Lewiston party venture grows

What’s Poppin’ Balloons & Events has expanded at 710 Main St. in downtown Lewiston.

What’s Poppin’ makes customized balloon bouquets, arches, door frames and backdrops, said Courtney Baker, who owns the business with her mother-in-law-to-be Carrie Amato.

The store will be open from 10 a.m. to 5 p.m. Tuesday through Friday and 10 a.m. to 1 p.m. Saturdays starting Sept. 14. It sells party supplies and rents items for events in addition to event planning for gatherings of as many as 50 people in the store’s space.

The venture was founded one year ago, during the pandemic, and until she had a commercial location, Baker met with clients at coffee shops.

Families found ways to gather and mark milestones despite COVID-19, she said. They had drive-by baby and bridal showers outside their homes, where they would serve treats, give away goodie bags and meet briefly with guests who stopped by with presents.

“It kept us going,” she said. “I feel people really enjoyed (our decorations) because balloons make people happy, even adults.”

As part of growing What’s Poppin’, Baker recently quit a full-time paralegal job with the Lewiston law firm of Knowlton & Miles.

Besides the business, she organizes seasonal artisan markets that feature local vendors selling food and gifts. One of the most recent was at the Lewis Clark Hotel in the spring.

Food trailer sets up shop near Lewiston’s Corner Villa Bar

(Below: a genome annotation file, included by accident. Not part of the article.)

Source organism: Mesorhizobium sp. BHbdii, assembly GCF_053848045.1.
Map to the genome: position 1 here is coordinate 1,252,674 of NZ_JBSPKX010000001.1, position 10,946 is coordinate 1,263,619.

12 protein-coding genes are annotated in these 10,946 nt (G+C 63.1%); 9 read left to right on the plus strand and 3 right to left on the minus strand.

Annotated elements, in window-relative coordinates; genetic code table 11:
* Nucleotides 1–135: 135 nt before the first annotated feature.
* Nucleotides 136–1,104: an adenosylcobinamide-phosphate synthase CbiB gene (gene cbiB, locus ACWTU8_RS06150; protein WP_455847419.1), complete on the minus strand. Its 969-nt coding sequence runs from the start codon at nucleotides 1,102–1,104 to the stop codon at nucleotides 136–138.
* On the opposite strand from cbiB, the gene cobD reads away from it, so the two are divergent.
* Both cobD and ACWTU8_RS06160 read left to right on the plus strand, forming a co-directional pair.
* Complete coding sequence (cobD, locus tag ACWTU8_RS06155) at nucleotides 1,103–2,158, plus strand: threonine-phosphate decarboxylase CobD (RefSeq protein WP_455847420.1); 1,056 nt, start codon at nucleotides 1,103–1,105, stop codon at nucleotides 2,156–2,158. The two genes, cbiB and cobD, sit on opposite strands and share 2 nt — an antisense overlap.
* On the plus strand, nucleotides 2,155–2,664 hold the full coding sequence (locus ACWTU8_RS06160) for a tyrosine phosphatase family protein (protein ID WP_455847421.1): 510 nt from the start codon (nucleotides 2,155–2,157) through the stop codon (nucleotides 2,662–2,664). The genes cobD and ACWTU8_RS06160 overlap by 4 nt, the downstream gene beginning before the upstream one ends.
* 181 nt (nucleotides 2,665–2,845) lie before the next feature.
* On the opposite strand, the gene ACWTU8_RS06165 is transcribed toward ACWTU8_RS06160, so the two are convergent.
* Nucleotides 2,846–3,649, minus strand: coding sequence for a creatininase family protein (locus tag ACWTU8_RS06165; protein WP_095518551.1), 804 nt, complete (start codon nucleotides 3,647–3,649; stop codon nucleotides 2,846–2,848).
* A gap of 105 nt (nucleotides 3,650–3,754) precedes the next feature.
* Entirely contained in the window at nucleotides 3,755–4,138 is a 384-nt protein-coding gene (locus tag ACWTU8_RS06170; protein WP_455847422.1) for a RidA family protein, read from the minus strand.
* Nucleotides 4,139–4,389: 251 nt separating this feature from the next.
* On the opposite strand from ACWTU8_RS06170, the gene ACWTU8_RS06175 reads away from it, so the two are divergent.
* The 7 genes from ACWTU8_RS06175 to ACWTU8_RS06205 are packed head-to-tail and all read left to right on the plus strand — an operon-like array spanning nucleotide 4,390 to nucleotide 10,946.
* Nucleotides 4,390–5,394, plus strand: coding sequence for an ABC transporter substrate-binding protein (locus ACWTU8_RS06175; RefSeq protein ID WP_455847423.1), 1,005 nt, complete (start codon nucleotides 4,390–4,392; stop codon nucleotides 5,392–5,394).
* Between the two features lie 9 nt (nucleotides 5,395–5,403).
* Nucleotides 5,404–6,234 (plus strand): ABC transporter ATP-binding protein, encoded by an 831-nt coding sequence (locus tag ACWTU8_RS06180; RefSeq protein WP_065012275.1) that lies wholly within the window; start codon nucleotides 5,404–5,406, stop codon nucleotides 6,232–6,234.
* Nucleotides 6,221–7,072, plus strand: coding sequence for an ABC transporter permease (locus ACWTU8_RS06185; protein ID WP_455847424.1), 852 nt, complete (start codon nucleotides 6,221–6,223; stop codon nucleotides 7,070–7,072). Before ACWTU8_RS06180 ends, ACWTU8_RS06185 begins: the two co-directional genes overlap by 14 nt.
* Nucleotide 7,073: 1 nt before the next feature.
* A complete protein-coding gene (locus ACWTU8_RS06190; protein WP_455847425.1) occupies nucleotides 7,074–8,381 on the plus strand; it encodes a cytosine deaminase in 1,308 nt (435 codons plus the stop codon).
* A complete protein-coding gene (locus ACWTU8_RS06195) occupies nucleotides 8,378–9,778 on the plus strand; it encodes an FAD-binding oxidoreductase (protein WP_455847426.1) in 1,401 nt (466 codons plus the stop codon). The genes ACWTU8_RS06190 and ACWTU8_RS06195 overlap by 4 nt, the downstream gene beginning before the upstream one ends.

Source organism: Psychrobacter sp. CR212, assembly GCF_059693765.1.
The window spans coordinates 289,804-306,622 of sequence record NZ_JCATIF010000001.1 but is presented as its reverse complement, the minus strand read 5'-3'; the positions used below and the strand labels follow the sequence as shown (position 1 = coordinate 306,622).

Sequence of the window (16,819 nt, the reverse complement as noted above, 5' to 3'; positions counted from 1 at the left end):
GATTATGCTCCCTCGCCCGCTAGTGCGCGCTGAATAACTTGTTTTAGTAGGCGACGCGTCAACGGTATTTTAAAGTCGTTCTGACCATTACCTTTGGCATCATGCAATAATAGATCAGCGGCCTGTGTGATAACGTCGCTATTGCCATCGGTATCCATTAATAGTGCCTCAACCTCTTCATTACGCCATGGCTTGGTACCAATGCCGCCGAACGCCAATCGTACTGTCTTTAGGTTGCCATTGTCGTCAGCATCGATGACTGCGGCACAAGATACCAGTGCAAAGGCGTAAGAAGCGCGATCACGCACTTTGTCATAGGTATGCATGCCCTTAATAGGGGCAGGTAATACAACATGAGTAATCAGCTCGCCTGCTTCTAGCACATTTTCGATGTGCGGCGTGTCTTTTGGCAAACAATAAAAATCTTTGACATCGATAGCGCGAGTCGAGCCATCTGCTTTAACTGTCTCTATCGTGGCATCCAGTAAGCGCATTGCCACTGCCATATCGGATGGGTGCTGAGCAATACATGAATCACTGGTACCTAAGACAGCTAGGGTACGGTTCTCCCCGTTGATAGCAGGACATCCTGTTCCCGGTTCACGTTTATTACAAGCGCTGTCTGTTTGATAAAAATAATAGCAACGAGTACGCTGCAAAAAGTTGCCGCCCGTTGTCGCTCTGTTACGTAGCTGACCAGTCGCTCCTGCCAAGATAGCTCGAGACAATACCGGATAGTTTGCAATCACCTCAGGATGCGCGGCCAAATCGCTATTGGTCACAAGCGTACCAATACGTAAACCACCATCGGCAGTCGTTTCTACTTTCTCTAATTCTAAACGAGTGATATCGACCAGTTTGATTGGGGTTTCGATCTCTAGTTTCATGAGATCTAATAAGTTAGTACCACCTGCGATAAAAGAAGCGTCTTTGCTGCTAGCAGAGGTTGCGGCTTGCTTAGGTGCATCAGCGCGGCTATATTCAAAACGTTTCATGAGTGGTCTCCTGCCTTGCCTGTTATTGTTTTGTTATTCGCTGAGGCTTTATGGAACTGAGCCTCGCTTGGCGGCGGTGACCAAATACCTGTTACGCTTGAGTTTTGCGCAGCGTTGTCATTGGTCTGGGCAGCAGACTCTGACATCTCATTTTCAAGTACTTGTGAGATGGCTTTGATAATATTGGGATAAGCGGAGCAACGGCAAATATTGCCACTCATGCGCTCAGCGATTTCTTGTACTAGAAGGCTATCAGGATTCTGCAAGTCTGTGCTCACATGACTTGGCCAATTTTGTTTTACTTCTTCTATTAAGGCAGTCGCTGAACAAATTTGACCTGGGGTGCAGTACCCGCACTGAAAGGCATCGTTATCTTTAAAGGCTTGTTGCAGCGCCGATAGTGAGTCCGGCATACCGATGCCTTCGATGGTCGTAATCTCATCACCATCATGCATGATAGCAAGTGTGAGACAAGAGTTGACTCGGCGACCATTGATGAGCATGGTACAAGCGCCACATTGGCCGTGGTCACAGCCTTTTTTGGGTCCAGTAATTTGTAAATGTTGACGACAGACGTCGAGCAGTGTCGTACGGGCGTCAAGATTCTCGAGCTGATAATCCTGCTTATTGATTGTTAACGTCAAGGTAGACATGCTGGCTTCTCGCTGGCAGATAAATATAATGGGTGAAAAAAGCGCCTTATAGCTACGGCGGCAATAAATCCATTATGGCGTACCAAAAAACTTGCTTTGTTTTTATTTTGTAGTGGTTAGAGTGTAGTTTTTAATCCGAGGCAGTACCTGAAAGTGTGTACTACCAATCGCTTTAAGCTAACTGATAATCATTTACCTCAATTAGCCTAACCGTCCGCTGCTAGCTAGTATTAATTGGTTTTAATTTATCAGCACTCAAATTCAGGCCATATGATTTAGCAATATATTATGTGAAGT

A Canadian dish is helping propel the success of a Lewiston food trailer.

The Hungry Horse serves poutine, a combination of french fries, dark gravy and cheese curds, for $8.

“We actually import our (gravy) from Canada,” said Christy Duplantie, who owns Hungry Horse with her husband, Pierre Duplantie, a French Canadian.

Other popular dishes include loaded cheese fries ($6) and a Philly cheesesteak hybrid called Cowboy Pizza, in which traditional Philly cheesesteak ingredients are served on half a loaf of garlic bread ($12).

The eatery is open between 9 p.m. and 2 a.m. Fridays and Saturdays when it is parked by the Corner Villa Bar just off 21st Street on 14th Avenue.

The Hungry Horse is a retirement venture for the Duplanties. She was a corporate hair salon manager for J.C. Penney until the chain eliminated her position when it shuttered a number of locations, including Lewiston. He was a school bus driver and still substitutes in that position.

After the job at J.C. Penney ended, Christy Duplantie decided to return to work she did just after she entered the workforce when she was 15 years old.

Her first job was as a line cook in a cafe at a grocery store that used to be at Southgate Plaza in Lewiston. She also worked as an assistant cook at a restaurant in the Lewis Clark Hotel and a cook at a retirement home before joining the staff of J.C. Penney.

Over the years, she’s refined her culinary skills cooking for family gatherings.

“I draw on a lot of home comfort food type recipes,” she said.

Effects of pandemic on area’s economy topic of webinar

How well eastern Washington, north central Idaho and northern Idaho are recovering economically from the pandemic is the topic of a fall Inland Northwest Partners webinar.

Speakers include Sam Wolkenhauer, regional economist with the Idaho Department of Labor in Post Falls, and Gary Forsyth, chief economist with Avista Corp.

The event will be from 9-11:15 a.m. on Sept. 16. The cost to attend is $30, and registration is available at inwp.org.

Avista Corp. is the founding sponsor of Inland Northwest Partners.